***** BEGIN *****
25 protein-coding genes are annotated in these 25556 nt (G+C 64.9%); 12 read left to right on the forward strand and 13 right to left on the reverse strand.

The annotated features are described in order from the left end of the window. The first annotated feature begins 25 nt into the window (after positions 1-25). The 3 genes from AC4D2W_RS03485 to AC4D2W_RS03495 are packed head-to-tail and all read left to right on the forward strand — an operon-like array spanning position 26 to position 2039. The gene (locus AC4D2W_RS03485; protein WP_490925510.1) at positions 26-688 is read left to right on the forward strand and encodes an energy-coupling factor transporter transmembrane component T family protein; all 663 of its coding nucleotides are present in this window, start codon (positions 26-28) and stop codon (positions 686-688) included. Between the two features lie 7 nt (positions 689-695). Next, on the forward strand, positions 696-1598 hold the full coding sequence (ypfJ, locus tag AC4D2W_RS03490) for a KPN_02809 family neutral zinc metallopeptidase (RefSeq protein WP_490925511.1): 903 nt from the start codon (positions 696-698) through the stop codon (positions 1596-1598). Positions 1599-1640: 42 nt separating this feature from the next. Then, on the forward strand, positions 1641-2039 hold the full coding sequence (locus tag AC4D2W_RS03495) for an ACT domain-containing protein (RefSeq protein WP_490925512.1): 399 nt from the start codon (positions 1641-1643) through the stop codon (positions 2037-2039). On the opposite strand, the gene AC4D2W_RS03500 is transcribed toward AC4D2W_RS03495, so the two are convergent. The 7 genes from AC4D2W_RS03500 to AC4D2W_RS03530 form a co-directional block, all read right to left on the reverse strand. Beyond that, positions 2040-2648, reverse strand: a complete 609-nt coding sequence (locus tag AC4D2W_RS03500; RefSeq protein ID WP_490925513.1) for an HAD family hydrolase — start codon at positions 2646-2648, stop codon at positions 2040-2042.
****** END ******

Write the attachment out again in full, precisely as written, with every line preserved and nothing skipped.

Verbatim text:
25 protein-coding genes are annotated in these 25556 nt (G+C 64.9%); 12 read left to right on the forward strand and 13 right to left on the reverse strand.

The annotated features are described in order from the left end of the window. The first annotated feature begins 25 nt into the window (after positions 1-25). The 3 genes from AC4D2W_RS03485 to AC4D2W_RS03495 are packed head-to-tail and all read left to right on the forward strand — an operon-like array spanning position 26 to position 2039. The gene (locus AC4D2W_RS03485; protein WP_490925510.1) at positions 26-688 is read left to right on the forward strand and encodes an energy-coupling factor transporter transmembrane component T family protein; all 663 of its coding nucleotides are present in this window, start codon (positions 26-28) and stop codon (positions 686-688) included. Between the two features lie 7 nt (positions 689-695). Next, on the forward strand, positions 696-1598 hold the full coding sequence (ypfJ, locus tag AC4D2W_RS03490) for a KPN_02809 family neutral zinc metallopeptidase (RefSeq protein WP_490925511.1): 903 nt from the start codon (positions 696-698) through the stop codon (positions 1596-1598). Positions 1599-1640: 42 nt separating this feature from the next. Then, on the forward strand, positions 1641-2039 hold the full coding sequence (locus tag AC4D2W_RS03495) for an ACT domain-containing protein (RefSeq protein WP_490925512.1): 399 nt from the start codon (positions 1641-1643) through the stop codon (positions 2037-2039). On the opposite strand, the gene AC4D2W_RS03500 is transcribed toward AC4D2W_RS03495, so the two are convergent. The 7 genes from AC4D2W_RS03500 to AC4D2W_RS03530 form a co-directional block, all read right to left on the reverse strand. Beyond that, positions 2040-2648, reverse strand: a complete 609-nt coding sequence (locus tag AC4D2W_RS03500; RefSeq protein ID WP_490925513.1) for an HAD family hydrolase — start codon at positions 2646-2648, stop codon at positions 2040-2042.